Plus: The original producers discuss bringing their character into a darker world
In 2001, Ben Edlund’s The Tick debuted years before The Avengers passed the billion-dollar mark and the superhero genre was dominating television. The Fox live-action comedy was an outlier that was canceled, ending after a nine-episode run. Now, 15 years later, the minds behind the show and the character are hoping that the new landscape is friendlier to their strange, blue hero.
On Friday, the newest iteration of The Tick will hit Amazon with its pilot, and EW has your first look at the hero back in action with two exclusive clips. The Fox version was a silly spoof on superheroes, but the reincarnation looks to bring the character into the darker environment in which most superheroes seem to live nowadays, such as on Daredevil and Jessica Jones.
For Edlund, who first created the character over 30 years ago when he was still in high school, moving his eccentric character into a new reality without losing what makes him unique was a big challenge.
“It’s a tremendous balancing act because it had to have stakes, it had to have blood, it had to have certain things that are part of the living language of superheroes in the popular culture today,” he tells EW. “It has a responsibility if it wants to play in that pool to have life and death, to have a relationship to violence that none of the other iterations did. And so how do you have The Tick slip in a pool of blood and have it be funny? You have to find a very specific tone.”
With a new tone and series comes a new Tick. Stepping into the iconic blue suit left behind by Patrick Warburton is British actor-comedian Peter Serafinowicz, who has experience in the superhero world due to a small role in Guardians of the Galaxy. After only one episode, Edlund says that his new Tick has already fully embodied the character in his mind.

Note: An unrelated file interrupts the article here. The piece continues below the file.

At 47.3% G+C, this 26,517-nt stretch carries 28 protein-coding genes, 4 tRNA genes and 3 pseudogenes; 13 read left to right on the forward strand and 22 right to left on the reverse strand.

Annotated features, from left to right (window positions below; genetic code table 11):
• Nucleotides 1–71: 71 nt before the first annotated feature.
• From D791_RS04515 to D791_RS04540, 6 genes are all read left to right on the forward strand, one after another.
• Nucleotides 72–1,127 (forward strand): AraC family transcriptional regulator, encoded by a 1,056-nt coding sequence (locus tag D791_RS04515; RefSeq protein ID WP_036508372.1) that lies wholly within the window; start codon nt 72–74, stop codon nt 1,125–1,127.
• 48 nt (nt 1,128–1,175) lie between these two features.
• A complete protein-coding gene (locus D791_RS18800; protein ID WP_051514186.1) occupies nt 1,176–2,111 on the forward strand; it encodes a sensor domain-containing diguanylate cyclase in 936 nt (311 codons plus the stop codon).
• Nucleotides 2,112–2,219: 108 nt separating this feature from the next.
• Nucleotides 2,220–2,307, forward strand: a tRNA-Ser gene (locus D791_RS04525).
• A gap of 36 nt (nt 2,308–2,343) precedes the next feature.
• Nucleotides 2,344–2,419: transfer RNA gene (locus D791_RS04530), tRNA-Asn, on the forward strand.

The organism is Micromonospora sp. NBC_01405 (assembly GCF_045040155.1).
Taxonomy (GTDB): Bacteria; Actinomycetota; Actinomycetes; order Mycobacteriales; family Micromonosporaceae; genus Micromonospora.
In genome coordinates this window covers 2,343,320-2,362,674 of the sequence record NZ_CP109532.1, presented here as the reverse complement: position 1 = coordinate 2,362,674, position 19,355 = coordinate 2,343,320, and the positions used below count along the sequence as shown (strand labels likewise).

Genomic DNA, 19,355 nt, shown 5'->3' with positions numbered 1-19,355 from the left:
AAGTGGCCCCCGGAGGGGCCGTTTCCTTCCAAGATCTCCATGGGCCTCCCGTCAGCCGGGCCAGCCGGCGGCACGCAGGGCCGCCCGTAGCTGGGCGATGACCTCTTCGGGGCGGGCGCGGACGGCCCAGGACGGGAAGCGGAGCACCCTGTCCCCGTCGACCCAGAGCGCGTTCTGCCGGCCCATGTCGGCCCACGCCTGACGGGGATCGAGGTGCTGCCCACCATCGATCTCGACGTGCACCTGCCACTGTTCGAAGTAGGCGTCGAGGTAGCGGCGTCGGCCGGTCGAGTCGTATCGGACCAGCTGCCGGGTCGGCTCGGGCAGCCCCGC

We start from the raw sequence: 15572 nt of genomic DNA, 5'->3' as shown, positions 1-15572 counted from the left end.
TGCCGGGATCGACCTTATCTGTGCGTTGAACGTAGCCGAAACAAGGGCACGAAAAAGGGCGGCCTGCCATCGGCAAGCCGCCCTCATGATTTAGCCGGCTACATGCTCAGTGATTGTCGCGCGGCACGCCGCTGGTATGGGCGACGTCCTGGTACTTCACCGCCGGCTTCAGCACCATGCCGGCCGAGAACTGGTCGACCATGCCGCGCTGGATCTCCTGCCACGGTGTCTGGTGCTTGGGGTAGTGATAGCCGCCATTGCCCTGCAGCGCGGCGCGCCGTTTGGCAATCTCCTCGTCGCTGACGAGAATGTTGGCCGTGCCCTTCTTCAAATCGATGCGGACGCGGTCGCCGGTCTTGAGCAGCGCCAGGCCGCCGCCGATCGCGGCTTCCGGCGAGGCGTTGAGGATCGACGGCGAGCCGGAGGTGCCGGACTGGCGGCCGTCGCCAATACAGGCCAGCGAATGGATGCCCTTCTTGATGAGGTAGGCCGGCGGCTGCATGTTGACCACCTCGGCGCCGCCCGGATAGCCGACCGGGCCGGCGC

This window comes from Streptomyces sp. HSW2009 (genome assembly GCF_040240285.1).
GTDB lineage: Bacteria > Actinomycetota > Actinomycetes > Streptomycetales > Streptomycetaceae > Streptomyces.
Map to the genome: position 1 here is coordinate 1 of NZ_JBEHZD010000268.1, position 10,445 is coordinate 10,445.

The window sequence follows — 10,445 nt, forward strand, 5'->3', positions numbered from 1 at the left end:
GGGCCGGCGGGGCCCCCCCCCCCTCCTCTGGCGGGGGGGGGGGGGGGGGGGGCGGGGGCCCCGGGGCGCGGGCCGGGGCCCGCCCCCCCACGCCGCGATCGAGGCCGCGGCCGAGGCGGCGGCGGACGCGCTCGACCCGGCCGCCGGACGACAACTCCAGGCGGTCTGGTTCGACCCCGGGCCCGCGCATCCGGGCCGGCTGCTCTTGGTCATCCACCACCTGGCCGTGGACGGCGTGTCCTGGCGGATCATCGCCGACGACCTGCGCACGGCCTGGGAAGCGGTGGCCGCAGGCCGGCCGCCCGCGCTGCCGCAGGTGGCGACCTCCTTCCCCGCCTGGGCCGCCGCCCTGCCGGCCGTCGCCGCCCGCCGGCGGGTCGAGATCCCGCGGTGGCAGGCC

“His voice is The Tick’s voice — it’s what I hear in my head now,” he says. “And to kind of have that take place when combating the very, very large shadow that is cast by Patrick Warburton and his way of characterizing this creature, that is a tremendous relief to feel like there is a new authoritative take on this character in live-action.”
Edlund adds that this new Tick is quite different from past versions, as he’s weirder and could be even more dangerous — especially when it comes to his fascination with Arthur, his human sidekick. The new pilot of The Tick does what Edlund admits the last show didn’t and puts a greater emphasis on following Arthur’s journey into this world.
“He’s the main character. He’s the one who has the arc. He’s the one who gives us the shoes you wear to pass through this universe,” says Edlund. “In the previous live-action, there really wasn’t the time taken to build what is usually a compelling main character story. So I mean The Tick is no less an important character than Arthur — he’s titular — but it was really important to take this human character seriously and give us a chance to really bond with him and be with him emotionally and then have him encounter the strangest entity in his universe.”
Barry Josephson, an executive producer on both live-action series, is just glad that they are finally getting to make the show that they’ve always envisioned. Josephson told EW in March that the Fox series wasn’t exactly the right version. “My dream of this version of The Tick was to be able to go back to Ben and get his original voice, and now that he’s such an evolved television writer, have him have the opportunity to make his version of The Tick,” he says. “That’s what we both wanted out of this and we have that now.’
Even if Josephson and Edlund are happy to have done the show their way this time, its future is out of their hands. As is typical with the Amazon pilot processs, the streaming service will gather feedback from viewers before giving a series the greenlight. While The Tick has become a cult-following over the years, Edlund realizes that the series will need to gain greater appeal in order to survive.
“The fans are only a portion of an audience that we are going to need to maintain this,” he says. “I think we can’t move forward without that dedicated core, but I think also the hope is that other people see it for what it is, which is a freestanding story that benefits from the history it has, but doesn’t rely on it.”